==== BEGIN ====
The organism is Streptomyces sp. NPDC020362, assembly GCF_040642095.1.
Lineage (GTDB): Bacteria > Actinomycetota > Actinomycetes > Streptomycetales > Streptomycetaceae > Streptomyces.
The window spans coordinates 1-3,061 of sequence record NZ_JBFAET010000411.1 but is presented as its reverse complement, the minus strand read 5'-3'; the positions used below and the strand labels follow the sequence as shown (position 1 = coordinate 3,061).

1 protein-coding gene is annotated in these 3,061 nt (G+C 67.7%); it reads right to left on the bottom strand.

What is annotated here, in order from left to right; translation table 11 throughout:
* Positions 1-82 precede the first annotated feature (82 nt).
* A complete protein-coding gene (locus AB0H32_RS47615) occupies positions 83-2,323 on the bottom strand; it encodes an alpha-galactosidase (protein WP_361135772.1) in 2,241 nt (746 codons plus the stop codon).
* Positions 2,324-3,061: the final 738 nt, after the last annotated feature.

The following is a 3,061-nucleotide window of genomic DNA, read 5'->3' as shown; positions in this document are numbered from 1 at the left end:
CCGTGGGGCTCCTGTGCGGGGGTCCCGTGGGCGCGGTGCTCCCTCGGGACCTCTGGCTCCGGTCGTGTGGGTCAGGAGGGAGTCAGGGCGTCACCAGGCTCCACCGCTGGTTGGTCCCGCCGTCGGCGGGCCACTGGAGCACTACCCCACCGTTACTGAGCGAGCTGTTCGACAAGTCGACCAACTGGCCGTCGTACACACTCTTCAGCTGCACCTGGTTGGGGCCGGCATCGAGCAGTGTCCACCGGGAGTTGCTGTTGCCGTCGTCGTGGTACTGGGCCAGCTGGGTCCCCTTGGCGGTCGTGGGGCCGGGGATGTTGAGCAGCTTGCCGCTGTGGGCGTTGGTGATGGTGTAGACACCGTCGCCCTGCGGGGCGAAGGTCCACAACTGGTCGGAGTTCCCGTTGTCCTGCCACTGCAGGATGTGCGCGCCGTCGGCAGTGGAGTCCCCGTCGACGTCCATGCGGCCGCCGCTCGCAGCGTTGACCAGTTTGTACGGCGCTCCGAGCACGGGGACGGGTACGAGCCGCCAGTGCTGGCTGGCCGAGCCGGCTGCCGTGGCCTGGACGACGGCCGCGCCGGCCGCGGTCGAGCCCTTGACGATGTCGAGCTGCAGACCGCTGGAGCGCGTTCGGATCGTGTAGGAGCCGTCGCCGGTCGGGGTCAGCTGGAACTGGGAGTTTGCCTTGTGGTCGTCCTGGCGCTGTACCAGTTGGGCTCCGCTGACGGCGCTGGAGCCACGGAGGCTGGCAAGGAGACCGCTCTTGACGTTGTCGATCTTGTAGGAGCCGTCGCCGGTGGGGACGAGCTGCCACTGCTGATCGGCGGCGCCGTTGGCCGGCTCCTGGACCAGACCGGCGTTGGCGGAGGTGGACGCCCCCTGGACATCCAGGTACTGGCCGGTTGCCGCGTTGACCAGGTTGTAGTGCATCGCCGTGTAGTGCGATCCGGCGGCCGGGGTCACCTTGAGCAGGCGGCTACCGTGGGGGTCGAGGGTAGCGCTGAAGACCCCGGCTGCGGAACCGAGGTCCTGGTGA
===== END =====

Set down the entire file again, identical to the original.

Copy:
The organism is Streptomyces sp. NPDC020362, assembly GCF_040642095.1.
Lineage (GTDB): Bacteria > Actinomycetota > Actinomycetes > Streptomycetales > Streptomycetaceae > Streptomyces.
The window spans coordinates 1-3,061 of sequence record NZ_JBFAET010000411.1 but is presented as its reverse complement, the minus strand read 5'-3'; the positions used below and the strand labels follow the sequence as shown (position 1 = coordinate 3,061).

1 protein-coding gene is annotated in these 3,061 nt (G+C 67.7%); it reads right to left on the bottom strand.

What is annotated here, in order from left to right; translation table 11 throughout:
* Positions 1-82 precede the first annotated feature (82 nt).
* A complete protein-coding gene (locus AB0H32_RS47615) occupies positions 83-2,323 on the bottom strand; it encodes an alpha-galactosidase (protein WP_361135772.1) in 2,241 nt (746 codons plus the stop codon).
* Positions 2,324-3,061: the final 738 nt, after the last annotated feature.

The following is a 3,061-nucleotide window of genomic DNA, read 5'->3' as shown; positions in this document are numbered from 1 at the left end:
CCGTGGGGCTCCTGTGCGGGGGTCCCGTGGGCGCGGTGCTCCCTCGGGACCTCTGGCTCCGGTCGTGTGGGTCAGGAGGGAGTCAGGGCGTCACCAGGCTCCACCGCTGGTTGGTCCCGCCGTCGGCGGGCCACTGGAGCACTACCCCACCGTTACTGAGCGAGCTGTTCGACAAGTCGACCAACTGGCCGTCGTACACACTCTTCAGCTGCACCTGGTTGGGGCCGGCATCGAGCAGTGTCCACCGGGAGTTGCTGTTGCCGTCGTCGTGGTACTGGGCCAGCTGGGTCCCCTTGGCGGTCGTGGGGCCGGGGATGTTGAGCAGCTTGCCGCTGTGGGCGTTGGTGATGGTGTAGACACCGTCGCCCTGCGGGGCGAAGGTCCACAACTGGTCGGAGTTCCCGTTGTCCTGCCACTGCAGGATGTGCGCGCCGTCGGCAGTGGAGTCCCCGTCGACGTCCATGCGGCCGCCGCTCGCAGCGTTGACCAGTTTGTACGGCGCTCCGAGCACGGGGACGGGTACGAGCCGCCAGTGCTGGCTGGCCGAGCCGGCTGCCGTGGCCTGGACGACGGCCGCGCCGGCCGCGGTCGAGCCCTTGACGATGTCGAGCTGCAGACCGCTGGAGCGCGTTCGGATCGTGTAGGAGCCGTCGCCGGTCGGGGTCAGCTGGAACTGGGAGTTTGCCTTGTGGTCGTCCTGGCGCTGTACCAGTTGGGCTCCGCTGACGGCGCTGGAGCCACGGAGGCTGGCAAGGAGACCGCTCTTGACGTTGTCGATCTTGTAGGAGCCGTCGCCGGTGGGGACGAGCTGCCACTGCTGATCGGCGGCGCCGTTGGCCGGCTCCTGGACCAGACCGGCGTTGGCGGAGGTGGACGCCCCCTGGACATCCAGGTACTGGCCGGTTGCCGCGTTGACCAGGTTGTAGTGCATCGCCGTGTAGTGCGATCCGGCGGCCGGGGTCACCTTGAGCAGGCGGCTACCGTGGGGGTCGAGGGTAGCGCTGAAGACCCCGGCTGCGGAACCGAGGTCCTGGTGA